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http://www.vanityfair.com/politics/2012/08/investigating-mitt-romney-offshore-accounts
Dade Behring is a cause célèbre for Romney’s and Bain’s critics, and it illustrates the leverage problem clearly. In 1994, Bain bought Dade International, a medical-diagnostics company, then added the medical-diagnostics division of DuPont in 1996 and a German medical-testing company called Behring in 1997. Former Dade president Bob Brightfelt says the operation started well: the Bain managers were “pretty smart guys,” he recalls, and they did well cutting out overlap, and exploiting synergies.

Then brutal cost cutting began. Bain cut R&D spending to an average of 8 percent of sales, a little more than half what its competitors were doing. Cindy Hewitt, Dade’s human-resources manager, remembers how the firm closed a Puerto Rico plant in 1998, a year after harvesting $7.1 million in local tax breaks aimed at job creation, and relocated some staff to Miami, then the company’s most profitable plant. Based on re­a­ssur­ances she had received from her superiors, she told those uprooting themselves from Puerto Rico that their jobs in Miami were safe for now—but then Bain closed the Miami plant. “Whether you want to call it misled, or lied, or manipulated, I do not believe they provided full information about what discussions were under way,” she says. “I would never want to be part of even unintentionally treating people so poorly.”

Bain engaged in startling penny-pinching with the laid-off employees. Their contracts stipulated that if they left early they would have to pay back the costs of relocating to Miami—but in spite of all that Dade had done to them, it refused to release the employees from this clause. “They said they would go after them for that money if they left before Bain was finished with them,” Hewitt recalls. Not only that, but the company declined to give workers their severance pay in lump sums to help them fund their return home.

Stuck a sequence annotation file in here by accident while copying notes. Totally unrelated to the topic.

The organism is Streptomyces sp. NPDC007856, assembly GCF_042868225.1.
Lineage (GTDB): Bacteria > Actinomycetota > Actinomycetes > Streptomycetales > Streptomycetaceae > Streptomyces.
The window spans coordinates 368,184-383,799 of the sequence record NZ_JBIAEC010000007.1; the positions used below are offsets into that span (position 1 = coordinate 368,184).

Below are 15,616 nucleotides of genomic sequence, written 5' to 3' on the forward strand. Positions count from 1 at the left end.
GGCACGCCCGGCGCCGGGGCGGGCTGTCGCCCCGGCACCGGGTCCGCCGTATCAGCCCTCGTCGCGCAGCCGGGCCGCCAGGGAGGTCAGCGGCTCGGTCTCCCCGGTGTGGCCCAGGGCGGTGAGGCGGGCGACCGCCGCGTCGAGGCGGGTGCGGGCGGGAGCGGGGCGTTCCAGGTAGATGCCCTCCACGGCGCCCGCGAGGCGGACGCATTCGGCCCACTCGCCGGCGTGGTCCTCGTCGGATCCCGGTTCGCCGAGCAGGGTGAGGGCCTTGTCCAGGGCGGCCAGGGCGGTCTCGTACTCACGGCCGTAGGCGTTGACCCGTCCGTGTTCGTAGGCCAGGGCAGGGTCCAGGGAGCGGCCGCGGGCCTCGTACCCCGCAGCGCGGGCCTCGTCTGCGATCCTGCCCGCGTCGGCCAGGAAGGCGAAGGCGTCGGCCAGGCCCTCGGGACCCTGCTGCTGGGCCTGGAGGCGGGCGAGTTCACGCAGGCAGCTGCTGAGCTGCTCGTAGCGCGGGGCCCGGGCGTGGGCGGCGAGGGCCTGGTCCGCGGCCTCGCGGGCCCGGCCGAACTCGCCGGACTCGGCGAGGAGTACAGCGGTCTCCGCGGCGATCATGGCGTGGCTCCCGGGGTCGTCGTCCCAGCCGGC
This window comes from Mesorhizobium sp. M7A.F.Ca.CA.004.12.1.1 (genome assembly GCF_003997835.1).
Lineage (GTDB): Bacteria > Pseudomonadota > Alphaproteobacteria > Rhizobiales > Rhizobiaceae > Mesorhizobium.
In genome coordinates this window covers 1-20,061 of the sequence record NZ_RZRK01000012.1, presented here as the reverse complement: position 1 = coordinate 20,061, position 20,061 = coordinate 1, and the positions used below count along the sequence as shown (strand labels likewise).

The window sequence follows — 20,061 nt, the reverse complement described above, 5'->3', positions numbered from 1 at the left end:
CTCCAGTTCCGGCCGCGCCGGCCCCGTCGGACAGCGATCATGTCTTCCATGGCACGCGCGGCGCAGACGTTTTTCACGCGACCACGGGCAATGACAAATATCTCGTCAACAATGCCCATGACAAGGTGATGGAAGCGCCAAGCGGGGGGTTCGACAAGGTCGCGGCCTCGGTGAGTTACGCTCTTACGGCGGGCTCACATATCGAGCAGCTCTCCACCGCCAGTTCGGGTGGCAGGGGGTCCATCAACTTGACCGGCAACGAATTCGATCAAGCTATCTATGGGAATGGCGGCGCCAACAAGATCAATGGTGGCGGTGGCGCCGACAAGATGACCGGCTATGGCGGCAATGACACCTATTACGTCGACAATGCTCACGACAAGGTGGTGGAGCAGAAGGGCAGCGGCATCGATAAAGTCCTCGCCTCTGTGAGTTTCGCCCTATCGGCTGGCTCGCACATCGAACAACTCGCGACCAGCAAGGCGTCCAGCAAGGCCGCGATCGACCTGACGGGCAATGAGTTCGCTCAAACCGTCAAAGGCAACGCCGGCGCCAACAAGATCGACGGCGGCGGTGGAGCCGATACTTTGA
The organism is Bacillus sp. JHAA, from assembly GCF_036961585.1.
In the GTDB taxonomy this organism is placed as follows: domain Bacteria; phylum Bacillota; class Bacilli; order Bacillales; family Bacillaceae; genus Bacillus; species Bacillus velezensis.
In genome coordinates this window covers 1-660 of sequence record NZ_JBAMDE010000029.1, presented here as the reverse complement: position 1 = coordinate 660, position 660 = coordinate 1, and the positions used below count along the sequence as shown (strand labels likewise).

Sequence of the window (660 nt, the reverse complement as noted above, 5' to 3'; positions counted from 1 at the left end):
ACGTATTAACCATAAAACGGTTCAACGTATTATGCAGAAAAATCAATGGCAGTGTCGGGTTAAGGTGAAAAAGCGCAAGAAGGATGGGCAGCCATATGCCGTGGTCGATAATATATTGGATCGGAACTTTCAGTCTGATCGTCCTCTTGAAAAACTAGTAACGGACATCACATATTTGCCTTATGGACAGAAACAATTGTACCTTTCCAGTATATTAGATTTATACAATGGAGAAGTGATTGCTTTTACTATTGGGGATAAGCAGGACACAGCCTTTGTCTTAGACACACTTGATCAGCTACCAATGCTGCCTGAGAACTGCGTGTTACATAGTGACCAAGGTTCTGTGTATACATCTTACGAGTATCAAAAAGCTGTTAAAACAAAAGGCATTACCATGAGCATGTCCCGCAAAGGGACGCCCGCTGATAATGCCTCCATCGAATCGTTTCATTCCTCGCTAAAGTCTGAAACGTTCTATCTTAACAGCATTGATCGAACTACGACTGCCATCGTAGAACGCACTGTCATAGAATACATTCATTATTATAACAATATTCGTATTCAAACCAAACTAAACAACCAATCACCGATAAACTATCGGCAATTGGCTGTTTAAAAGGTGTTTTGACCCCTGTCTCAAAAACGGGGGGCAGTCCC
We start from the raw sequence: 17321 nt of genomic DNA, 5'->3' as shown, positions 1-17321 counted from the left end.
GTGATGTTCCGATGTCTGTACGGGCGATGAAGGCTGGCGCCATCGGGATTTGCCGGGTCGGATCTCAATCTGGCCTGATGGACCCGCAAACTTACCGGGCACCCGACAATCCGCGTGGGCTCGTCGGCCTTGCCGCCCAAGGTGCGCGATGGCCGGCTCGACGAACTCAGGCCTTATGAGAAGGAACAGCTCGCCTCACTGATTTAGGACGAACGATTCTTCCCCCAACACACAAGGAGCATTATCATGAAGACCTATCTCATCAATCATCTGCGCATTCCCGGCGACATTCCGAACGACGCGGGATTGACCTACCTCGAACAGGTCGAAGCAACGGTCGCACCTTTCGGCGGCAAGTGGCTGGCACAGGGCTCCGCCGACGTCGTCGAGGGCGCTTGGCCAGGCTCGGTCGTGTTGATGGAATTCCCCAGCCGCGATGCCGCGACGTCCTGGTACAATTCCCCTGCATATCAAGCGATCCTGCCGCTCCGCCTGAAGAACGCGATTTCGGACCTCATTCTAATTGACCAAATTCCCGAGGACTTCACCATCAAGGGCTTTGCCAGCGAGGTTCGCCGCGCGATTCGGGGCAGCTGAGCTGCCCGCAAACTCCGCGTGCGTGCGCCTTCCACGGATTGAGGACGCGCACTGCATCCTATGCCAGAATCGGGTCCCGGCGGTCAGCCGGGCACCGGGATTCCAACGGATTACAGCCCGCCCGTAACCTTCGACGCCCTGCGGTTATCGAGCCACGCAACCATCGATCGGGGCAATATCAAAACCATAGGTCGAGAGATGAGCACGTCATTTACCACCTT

Then it got worse.

Also...
“We have criticized offshore tax havens for their secrecy and lack of transparency,” said Senator Carl Levin. “But look what is going on in our own backyard.”

...

One cannot properly understand Wall Street’s size and power without appreciating the central role of offshore tax havens. There is absolutely no evidence that Bain has done anything illegal, but private equity is one channel for this secrecy-shrouded foreign money to enter the United States, and a filing for Mitt Romney’s first $37 million Bain Capital Fund, of 1984, provides a rare window into this. One foreign investor, of $2 million, was the newspaper tycoon, tax evader, and fraudster Robert Maxwell, who fell from his yacht, and drowned, off of the Canary Islands in 1991 in strange circumstances, after looting his company’s pension fund. The Bain filing also names Eduardo Poma, a member of one of the “14 families” oligarchy that has controlled most of El Salvador’s wealth for decades; oddly, Poma is listed as sharing a Miami address with two anonymous companies that invested $1.5 million between them. The filings also show a Geneva-based trustee overseeing a trust that invested $2.5 million, a Bahamas corporation that put in $3 million, and three corporations in the tax haven of Panama, historically a favored destination for Latin-American dirty money—“one of the filthiest money-laundering sinks in the world,” as a U.S. Customs official once put it.

...

Many Americans might react with a shrug to the idea of shady foreign money such as Robert Maxwell’s being invested here. But, says Rebecca Wilkins, of the Washington, D.C.–based nonprofit Citizens for Tax Justice, “It is shocking that a presidential candidate should think that is O.K.”
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